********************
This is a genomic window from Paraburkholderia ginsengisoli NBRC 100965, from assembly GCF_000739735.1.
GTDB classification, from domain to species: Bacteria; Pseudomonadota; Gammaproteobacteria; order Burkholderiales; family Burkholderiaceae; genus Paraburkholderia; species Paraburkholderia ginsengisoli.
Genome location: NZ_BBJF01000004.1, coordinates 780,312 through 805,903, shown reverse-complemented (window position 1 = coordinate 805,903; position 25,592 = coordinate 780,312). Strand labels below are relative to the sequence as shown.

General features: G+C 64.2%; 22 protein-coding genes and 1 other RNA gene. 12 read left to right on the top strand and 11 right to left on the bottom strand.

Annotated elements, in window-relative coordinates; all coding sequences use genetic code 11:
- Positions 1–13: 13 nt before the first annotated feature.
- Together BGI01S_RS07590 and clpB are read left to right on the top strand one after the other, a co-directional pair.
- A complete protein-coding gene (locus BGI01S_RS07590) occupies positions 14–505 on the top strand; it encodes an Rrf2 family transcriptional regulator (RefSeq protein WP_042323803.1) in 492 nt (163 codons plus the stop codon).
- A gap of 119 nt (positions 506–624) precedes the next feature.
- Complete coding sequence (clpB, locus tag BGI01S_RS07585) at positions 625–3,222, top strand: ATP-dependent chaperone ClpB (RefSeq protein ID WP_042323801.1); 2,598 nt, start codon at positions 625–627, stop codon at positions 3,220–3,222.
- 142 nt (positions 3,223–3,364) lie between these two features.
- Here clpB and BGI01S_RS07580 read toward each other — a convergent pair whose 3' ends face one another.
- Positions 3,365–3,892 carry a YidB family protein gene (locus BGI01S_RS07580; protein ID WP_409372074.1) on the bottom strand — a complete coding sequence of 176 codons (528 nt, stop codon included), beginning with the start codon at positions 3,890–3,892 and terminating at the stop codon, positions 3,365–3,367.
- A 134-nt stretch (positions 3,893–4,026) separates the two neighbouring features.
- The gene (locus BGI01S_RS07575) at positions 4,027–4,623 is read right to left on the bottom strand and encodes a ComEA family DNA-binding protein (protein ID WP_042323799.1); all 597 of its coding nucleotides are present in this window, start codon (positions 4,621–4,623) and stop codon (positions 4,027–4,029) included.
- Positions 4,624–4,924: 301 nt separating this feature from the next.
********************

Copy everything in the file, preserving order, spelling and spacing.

This is a genomic window from Paraburkholderia ginsengisoli NBRC 100965, from assembly GCF_000739735.1.
GTDB classification, from domain to species: Bacteria; Pseudomonadota; Gammaproteobacteria; order Burkholderiales; family Burkholderiaceae; genus Paraburkholderia; species Paraburkholderia ginsengisoli.
Genome location: NZ_BBJF01000004.1, coordinates 780,312 through 805,903, shown reverse-complemented (window position 1 = coordinate 805,903; position 25,592 = coordinate 780,312). Strand labels below are relative to the sequence as shown.

General features: G+C 64.2%; 22 protein-coding genes and 1 other RNA gene. 12 read left to right on the top strand and 11 right to left on the bottom strand.

Annotated elements, in window-relative coordinates; all coding sequences use genetic code 11:
- Positions 1–13: 13 nt before the first annotated feature.
- Together BGI01S_RS07590 and clpB are read left to right on the top strand one after the other, a co-directional pair.
- A complete protein-coding gene (locus BGI01S_RS07590) occupies positions 14–505 on the top strand; it encodes an Rrf2 family transcriptional regulator (RefSeq protein WP_042323803.1) in 492 nt (163 codons plus the stop codon).
- A gap of 119 nt (positions 506–624) precedes the next feature.
- Complete coding sequence (clpB, locus tag BGI01S_RS07585) at positions 625–3,222, top strand: ATP-dependent chaperone ClpB (RefSeq protein ID WP_042323801.1); 2,598 nt, start codon at positions 625–627, stop codon at positions 3,220–3,222.
- 142 nt (positions 3,223–3,364) lie between these two features.
- Here clpB and BGI01S_RS07580 read toward each other — a convergent pair whose 3' ends face one another.
- Positions 3,365–3,892 carry a YidB family protein gene (locus BGI01S_RS07580; protein ID WP_409372074.1) on the bottom strand — a complete coding sequence of 176 codons (528 nt, stop codon included), beginning with the start codon at positions 3,890–3,892 and terminating at the stop codon, positions 3,365–3,367.
- A 134-nt stretch (positions 3,893–4,026) separates the two neighbouring features.
- The gene (locus BGI01S_RS07575) at positions 4,027–4,623 is read right to left on the bottom strand and encodes a ComEA family DNA-binding protein (protein ID WP_042323799.1); all 597 of its coding nucleotides are present in this window, start codon (positions 4,621–4,623) and stop codon (positions 4,027–4,029) included.
- Positions 4,624–4,924: 301 nt separating this feature from the next.